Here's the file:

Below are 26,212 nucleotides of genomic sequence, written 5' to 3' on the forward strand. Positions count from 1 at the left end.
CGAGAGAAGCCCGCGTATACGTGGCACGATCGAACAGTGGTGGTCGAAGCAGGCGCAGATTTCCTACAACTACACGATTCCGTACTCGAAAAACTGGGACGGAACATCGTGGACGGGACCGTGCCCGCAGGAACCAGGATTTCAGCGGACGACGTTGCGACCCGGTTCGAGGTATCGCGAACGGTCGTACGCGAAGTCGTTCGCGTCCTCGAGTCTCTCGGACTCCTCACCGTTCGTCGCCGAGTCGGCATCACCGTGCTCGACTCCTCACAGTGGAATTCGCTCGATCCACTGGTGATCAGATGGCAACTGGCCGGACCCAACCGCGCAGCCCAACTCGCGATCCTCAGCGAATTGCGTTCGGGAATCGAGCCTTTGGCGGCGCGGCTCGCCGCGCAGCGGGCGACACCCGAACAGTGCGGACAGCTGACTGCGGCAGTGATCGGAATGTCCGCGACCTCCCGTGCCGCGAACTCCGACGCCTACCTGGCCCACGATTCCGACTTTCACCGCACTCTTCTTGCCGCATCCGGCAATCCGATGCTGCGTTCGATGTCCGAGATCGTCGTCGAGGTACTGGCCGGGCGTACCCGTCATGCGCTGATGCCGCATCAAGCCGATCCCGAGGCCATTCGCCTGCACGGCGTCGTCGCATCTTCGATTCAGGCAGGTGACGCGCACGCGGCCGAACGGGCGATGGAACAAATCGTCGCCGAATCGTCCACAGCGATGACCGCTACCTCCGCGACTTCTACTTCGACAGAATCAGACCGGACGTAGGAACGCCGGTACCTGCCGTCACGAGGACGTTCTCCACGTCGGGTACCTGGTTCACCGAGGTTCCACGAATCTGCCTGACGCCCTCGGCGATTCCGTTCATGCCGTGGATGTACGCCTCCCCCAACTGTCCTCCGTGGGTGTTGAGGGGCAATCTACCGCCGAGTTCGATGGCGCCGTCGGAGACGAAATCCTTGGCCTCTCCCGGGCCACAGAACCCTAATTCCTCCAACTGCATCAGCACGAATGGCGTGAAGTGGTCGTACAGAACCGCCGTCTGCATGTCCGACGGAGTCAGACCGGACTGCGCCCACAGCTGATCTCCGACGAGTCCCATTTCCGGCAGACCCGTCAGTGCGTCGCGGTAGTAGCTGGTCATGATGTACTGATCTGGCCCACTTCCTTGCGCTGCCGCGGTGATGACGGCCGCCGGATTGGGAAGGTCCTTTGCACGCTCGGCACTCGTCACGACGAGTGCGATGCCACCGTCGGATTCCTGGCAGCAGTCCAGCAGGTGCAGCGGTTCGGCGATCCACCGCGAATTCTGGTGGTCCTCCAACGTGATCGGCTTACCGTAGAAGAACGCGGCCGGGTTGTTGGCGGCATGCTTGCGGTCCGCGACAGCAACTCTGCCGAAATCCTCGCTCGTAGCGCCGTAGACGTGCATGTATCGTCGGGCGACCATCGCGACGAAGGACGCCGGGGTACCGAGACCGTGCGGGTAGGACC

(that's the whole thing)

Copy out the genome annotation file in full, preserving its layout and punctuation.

Below are 26,212 nucleotides of genomic sequence, written 5' to 3' on the forward strand. Positions count from 1 at the left end.
CGAGAGAAGCCCGCGTATACGTGGCACGATCGAACAGTGGTGGTCGAAGCAGGCGCAGATTTCCTACAACTACACGATTCCGTACTCGAAAAACTGGGACGGAACATCGTGGACGGGACCGTGCCCGCAGGAACCAGGATTTCAGCGGACGACGTTGCGACCCGGTTCGAGGTATCGCGAACGGTCGTACGCGAAGTCGTTCGCGTCCTCGAGTCTCTCGGACTCCTCACCGTTCGTCGCCGAGTCGGCATCACCGTGCTCGACTCCTCACAGTGGAATTCGCTCGATCCACTGGTGATCAGATGGCAACTGGCCGGACCCAACCGCGCAGCCCAACTCGCGATCCTCAGCGAATTGCGTTCGGGAATCGAGCCTTTGGCGGCGCGGCTCGCCGCGCAGCGGGCGACACCCGAACAGTGCGGACAGCTGACTGCGGCAGTGATCGGAATGTCCGCGACCTCCCGTGCCGCGAACTCCGACGCCTACCTGGCCCACGATTCCGACTTTCACCGCACTCTTCTTGCCGCATCCGGCAATCCGATGCTGCGTTCGATGTCCGAGATCGTCGTCGAGGTACTGGCCGGGCGTACCCGTCATGCGCTGATGCCGCATCAAGCCGATCCCGAGGCCATTCGCCTGCACGGCGTCGTCGCATCTTCGATTCAGGCAGGTGACGCGCACGCGGCCGAACGGGCGATGGAACAAATCGTCGCCGAATCGTCCACAGCGATGACCGCTACCTCCGCGACTTCTACTTCGACAGAATCAGACCGGACGTAGGAACGCCGGTACCTGCCGTCACGAGGACGTTCTCCACGTCGGGTACCTGGTTCACCGAGGTTCCACGAATCTGCCTGACGCCCTCGGCGATTCCGTTCATGCCGTGGATGTACGCCTCCCCCAACTGTCCTCCGTGGGTGTTGAGGGGCAATCTACCGCCGAGTTCGATGGCGCCGTCGGAGACGAAATCCTTGGCCTCTCCCGGGCCACAGAACCCTAATTCCTCCAACTGCATCAGCACGAATGGCGTGAAGTGGTCGTACAGAACCGCCGTCTGCATGTCCGACGGAGTCAGACCGGACTGCGCCCACAGCTGATCTCCGACGAGTCCCATTTCCGGCAGACCCGTCAGTGCGTCGCGGTAGTAGCTGGTCATGATGTACTGATCTGGCCCACTTCCTTGCGCTGCCGCGGTGATGACGGCCGCCGGATTGGGAAGGTCCTTTGCACGCTCGGCACTCGTCACGACGAGTGCGATGCCACCGTCGGATTCCTGGCAGCAGTCCAGCAGGTGCAGCGGTTCGGCGATCCACCGCGAATTCTGGTGGTCCTCCAACGTGATCGGCTTACCGTAGAAGAACGCGGCCGGGTTGTTGGCGGCATGCTTGCGGTCCGCGACAGCAACTCTGCCGAAATCCTCGCTCGTAGCGCCGTAGACGTGCATGTATCGTCGGGCGACCATCGCGACGAAGGACGCCGGGGTACCGAGACCGTGCGGGTAGGACC